Philippines’ biggest lender BDO Unibank seeks slice of mobile payments boom

BDO Unibank launched its BDO Pay mobile wallet in the Philippines this year. (Source photos by Reuters)

The Philippines’ largest bank is seeking a slice of the country’s flourishing mobile payments business in a move that would increase competition in a field dominated by fintech apps backed by giants such as China’s Ant Group and KKR.

BDO Unibank early this year launched BDO Pay, a mobile wallet for bills, merchant payments and money transfers. The service is currently available only to BDO account holders. However, the bank says on its website it is “working on making BDO Pay available [also to] non-account holders.”

BDO, which had 18.6 million customers in 2020, already has a digital banking app. Its venture into the mobile wallet business highlights how traditional lenders are pushing further into digital services amid a growing threat from fintech challengers.

Mobile wallet adoption and digital payments surged last year in the Philippines, where about 70% of the people do not have bank accounts, as lengthy lockdowns forced millions of consumers and thousands of businesses to go digital.

BDO did not respond to questions about BDO Pay, but analysts said the bank’s leading position and size would help it compete against leading fintech players GCash, which is backed by Philippines’ Globe Telecom and Ant Group, and Paymaya, whose funders include local leading telecom PLDT, KKR and China’s Tencent Holdings.

“We think that BDO has the capacity to maneuver in this frontier, supported by its sophisticated digital infrastructure that comes along with the bank’s sheer size and scale,” said Justin Tembrevilla, equity research head at Unicapital Securities.

BDO, the largest lender by assets, is a unit of the country’s most valuable conglomerate SM Investments, which is itself controlled by the Sy family, the wealthiest in the Philippines. SM’s retail arm is the nation’s largest with over 3,000 multi-format outlets — from specialty stores to supermarkets. SM’s shopping mall network is the country’s most extensive and hosts thousands more merchants.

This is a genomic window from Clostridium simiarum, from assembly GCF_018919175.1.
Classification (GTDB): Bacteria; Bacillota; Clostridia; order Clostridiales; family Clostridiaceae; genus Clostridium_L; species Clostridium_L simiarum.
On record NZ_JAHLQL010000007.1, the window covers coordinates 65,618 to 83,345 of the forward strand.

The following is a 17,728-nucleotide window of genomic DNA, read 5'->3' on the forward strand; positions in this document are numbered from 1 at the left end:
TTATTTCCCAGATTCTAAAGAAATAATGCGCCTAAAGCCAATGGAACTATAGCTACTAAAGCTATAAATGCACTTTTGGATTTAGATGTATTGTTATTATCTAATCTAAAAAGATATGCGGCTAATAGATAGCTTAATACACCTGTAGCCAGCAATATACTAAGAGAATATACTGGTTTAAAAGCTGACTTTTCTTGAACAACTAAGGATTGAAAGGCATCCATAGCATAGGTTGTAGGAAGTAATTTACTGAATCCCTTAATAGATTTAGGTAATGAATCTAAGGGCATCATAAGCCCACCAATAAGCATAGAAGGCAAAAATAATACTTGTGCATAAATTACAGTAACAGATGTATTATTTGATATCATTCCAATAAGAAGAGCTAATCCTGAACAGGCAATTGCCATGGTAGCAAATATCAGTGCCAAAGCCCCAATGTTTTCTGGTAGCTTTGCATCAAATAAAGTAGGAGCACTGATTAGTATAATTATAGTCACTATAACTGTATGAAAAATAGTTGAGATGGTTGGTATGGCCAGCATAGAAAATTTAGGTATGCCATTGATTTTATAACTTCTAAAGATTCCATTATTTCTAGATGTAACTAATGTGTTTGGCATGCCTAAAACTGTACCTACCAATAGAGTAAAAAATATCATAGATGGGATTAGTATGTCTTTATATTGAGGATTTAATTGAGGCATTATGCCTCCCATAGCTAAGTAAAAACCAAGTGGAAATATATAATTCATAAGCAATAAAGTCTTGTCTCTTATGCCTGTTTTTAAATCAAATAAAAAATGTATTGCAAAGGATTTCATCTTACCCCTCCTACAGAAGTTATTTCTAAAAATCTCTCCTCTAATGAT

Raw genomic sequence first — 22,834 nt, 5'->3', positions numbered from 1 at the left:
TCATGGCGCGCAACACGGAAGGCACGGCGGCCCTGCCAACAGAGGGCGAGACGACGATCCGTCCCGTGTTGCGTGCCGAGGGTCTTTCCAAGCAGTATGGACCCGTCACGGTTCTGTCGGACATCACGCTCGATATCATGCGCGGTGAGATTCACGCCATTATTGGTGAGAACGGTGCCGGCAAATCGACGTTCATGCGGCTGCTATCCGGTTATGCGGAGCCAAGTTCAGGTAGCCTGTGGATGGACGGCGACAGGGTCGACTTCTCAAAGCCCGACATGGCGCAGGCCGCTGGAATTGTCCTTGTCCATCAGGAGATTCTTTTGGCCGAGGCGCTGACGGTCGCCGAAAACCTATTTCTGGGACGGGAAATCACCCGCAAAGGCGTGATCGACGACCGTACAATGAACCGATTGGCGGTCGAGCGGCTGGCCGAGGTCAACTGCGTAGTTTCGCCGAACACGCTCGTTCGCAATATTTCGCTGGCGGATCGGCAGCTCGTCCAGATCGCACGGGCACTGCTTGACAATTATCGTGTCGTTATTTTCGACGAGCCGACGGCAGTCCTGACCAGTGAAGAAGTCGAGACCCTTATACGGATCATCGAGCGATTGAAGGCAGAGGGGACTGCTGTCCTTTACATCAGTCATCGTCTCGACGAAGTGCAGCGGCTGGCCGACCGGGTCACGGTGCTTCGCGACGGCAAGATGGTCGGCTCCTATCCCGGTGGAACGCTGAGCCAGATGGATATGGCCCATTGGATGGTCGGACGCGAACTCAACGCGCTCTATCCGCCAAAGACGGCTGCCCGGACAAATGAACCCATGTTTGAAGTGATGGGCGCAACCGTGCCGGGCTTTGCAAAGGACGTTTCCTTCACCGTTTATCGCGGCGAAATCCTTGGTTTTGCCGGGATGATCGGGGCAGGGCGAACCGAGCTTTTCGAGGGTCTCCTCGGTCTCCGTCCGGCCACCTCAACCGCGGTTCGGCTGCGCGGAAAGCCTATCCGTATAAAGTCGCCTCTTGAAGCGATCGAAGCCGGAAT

BDO can leverage this network, Tembrevilla said, adding that “BDO can also perform cross-selling of BDO Pay services to its clients, thus offering ease of access.”

Last year’s performance of leading mobile wallets suggests a huge opportunity. GCash handled 1 trillion pesos ($20 billion) worth of transactions, while registered users hit 33 million. Paymaya handled 700 billion pesos, with accounts reaching 28 million. They aim to double the value of transactions this year and recently raised $175 million and $167 million in fresh capital, respectively, to bankroll their digital offensives.

BDO’s mobile wallet appears to complement existing services. Allowing non-account holders to use BDO Pay service could be a way for the bank to bring in new customers, said AP Securities senior analyst Rachelle Cruz. “It’s really more of complimentary service for their present clients and to hopefully get a larger share of the pie in the future.”

As the recession weakens growth in bank loans, a successful mobile payments business could boost business. “One of the avenues to grow the bottom line is to look into services where they can charge fees,” Cruz said.

But the analyst notes that there are challenges. “The management recognizes that there is growth in [the mobile payment] segment, but in terms of monetizing … we know that GCash and Paymaya have yet to really monetize the client base they have right now,” Cruz said.

The article was first published on Nikkei Asia

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Singapore Reporter/s

In Singapore, we are looking to double our reporting team by this year-end to comprehensively cover the fast-moving world of funded startups and VC, PE & M&A deals. We want reporters who can tell our readers what is really happening in these sectors and why it matters to markets, companies and consumers. The ability to write precisely and urgently is crucial for these roles. Ideal candidates must have to ability to work in a collaborative, dynamic, and fast-changing environment. We want our new hires to be digitally savvy and ready to experiment with new forms of storytelling. Most importantly, we are looking for hard-hitting reporters who work well in a team. Collaboration and collegiality are a must.

Following vacancies can be applied for (only in Singapore).

Following vacancies can be applied for (only in Singapore).   

  • A reporter to track companies/startups that have raised private capital, and have the potential to become unicorns. SEA currently has over 40 companies with a valuation of over $100 million and under $1 billion.
  • A reporter who can get behind the scenes and reveal how funding rounds are put together, or why they’ve failed to materialise. She/he in this role will largely focus on long-format stories. 
  • A journalist to track special situations funds, distressed debt and private credit (from the PE angle) across Asia.